“Join Creation’s Choir”: An Earth Day sermon (Psalm 19)

Earth Day Sermon- April 22, 2012
Psalm 19


When springtime comes around every year, our family has a routine of cleaning out the house and turning our attention to all of the outside activities that have been missed all winter.  We get out the sprinklers, the swimsuits and beach balls, the toy shovels and hoes.

We don’t have a beach and we don’t have much of anything in our yard, but the kids have enough fun to stay outside most of the season before summer’s heat gets too unbearable.   Really, all you need to do to keep Haleigh busy is give her a butterfly net; and Hayden only needs a good patch of dirt and some monster trucks, and we have all the ingredients for fun.

As for me, I try to clean up the yard and sweep the pine straw from the grass.   I nurse our lovely weed gardens—our pride and joy.   And I make it a point to look for other Spring-time things happening around our house:

I try and listen closely to our chimney, awaiting the pecking sounds of birds aspiring to roost in our rotted siding one more year.  I remind those birds—have been for the past five years—“Don’t get too comfortable; next year we’ll have the real stuff installed and you won’t be able to get through.”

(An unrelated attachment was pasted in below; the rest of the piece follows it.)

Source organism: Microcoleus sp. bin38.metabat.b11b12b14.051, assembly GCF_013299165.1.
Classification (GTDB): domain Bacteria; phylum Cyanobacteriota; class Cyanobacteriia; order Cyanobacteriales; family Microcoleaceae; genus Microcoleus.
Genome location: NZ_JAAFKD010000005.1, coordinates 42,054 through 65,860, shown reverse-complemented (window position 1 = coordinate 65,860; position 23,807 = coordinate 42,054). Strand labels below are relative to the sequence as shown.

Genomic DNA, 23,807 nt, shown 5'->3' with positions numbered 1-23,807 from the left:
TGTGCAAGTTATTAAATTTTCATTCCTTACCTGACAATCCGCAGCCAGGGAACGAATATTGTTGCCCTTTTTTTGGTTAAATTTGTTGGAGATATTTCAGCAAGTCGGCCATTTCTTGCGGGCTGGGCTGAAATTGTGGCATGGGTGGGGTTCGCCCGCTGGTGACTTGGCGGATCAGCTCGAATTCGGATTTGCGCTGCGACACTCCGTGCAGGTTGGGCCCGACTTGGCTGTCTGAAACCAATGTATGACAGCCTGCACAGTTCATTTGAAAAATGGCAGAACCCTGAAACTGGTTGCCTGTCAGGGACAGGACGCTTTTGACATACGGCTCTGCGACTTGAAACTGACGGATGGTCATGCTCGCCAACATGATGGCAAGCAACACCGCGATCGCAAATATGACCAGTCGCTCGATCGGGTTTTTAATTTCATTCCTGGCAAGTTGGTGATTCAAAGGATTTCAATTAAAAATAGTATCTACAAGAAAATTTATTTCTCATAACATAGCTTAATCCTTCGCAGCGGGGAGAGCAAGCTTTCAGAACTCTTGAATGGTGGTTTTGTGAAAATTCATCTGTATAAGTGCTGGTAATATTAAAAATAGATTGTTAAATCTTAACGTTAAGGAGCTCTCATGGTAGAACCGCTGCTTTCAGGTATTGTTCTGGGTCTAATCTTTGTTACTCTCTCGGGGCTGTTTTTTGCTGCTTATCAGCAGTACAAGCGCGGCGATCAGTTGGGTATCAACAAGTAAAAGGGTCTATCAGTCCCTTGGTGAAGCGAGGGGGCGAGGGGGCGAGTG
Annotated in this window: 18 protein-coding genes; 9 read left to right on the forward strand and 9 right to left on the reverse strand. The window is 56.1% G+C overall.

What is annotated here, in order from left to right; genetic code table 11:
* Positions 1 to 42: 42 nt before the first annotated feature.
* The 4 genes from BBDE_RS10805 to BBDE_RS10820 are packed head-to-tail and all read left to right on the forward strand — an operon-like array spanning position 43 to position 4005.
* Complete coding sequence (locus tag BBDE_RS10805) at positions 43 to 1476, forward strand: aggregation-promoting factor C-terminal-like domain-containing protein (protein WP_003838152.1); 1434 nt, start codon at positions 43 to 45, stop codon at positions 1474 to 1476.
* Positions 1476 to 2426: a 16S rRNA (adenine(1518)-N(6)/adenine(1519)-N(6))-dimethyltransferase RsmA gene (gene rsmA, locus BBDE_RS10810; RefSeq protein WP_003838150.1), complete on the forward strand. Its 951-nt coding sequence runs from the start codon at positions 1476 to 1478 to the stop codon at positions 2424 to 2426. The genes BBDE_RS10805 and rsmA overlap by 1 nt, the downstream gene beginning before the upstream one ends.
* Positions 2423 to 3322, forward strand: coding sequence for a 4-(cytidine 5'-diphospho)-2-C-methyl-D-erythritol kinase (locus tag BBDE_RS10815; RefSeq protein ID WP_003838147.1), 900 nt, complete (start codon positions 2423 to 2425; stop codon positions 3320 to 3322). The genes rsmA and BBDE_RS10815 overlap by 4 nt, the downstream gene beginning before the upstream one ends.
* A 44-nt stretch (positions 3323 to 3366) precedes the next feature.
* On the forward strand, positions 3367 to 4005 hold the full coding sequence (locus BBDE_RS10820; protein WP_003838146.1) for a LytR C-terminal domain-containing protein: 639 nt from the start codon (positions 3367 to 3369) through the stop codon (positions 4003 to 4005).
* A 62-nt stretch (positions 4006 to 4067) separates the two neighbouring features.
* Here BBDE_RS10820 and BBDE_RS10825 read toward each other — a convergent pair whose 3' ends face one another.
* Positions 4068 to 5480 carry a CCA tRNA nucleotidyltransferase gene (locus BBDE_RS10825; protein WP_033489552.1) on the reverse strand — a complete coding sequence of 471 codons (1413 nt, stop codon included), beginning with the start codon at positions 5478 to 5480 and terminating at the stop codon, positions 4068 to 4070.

Many people would try to patch up those holes as soon as the birds take up residence; but, we figure since God blessed us with a home, we can bless those birds with a home too for the time being.

I also look for my favorite Spring-time creatures: carpenter bees.  You know, those are the huge black bees that thankfully don’t sting people.   They are territorial and whenever I see them in our yard, I praise God:  They chase the wasps away.  That’s a good thing: Unlike the bees, wasps sting.

I can watch those bees for hours: How they hover and pivot around with such precision you wonder if they are mechanical.  Then, when they spot an incoming bogey, they take pursuit and chase off the bugs as far as the eye can see.

The carpenter bees are like the birds, though. It’s hard having those things around:  The bottom of my front porch banister is shot-full of holes that the bees have called home year after year.    Good southern hospitality has its benefits and its costs.


We are a church full of gardeners and farmers, naturalists and hikers, so I don’t need to go on and on and tell you how much creation can communicate to us the beauty and majesty and artistry of the God who created the birds and the bees and the wasps too.

We don’t need to be reminded how much all creation speaks to God’s glory, how much spiritual insight we gain by looking at flowers in bloom or hummingbirds in flight.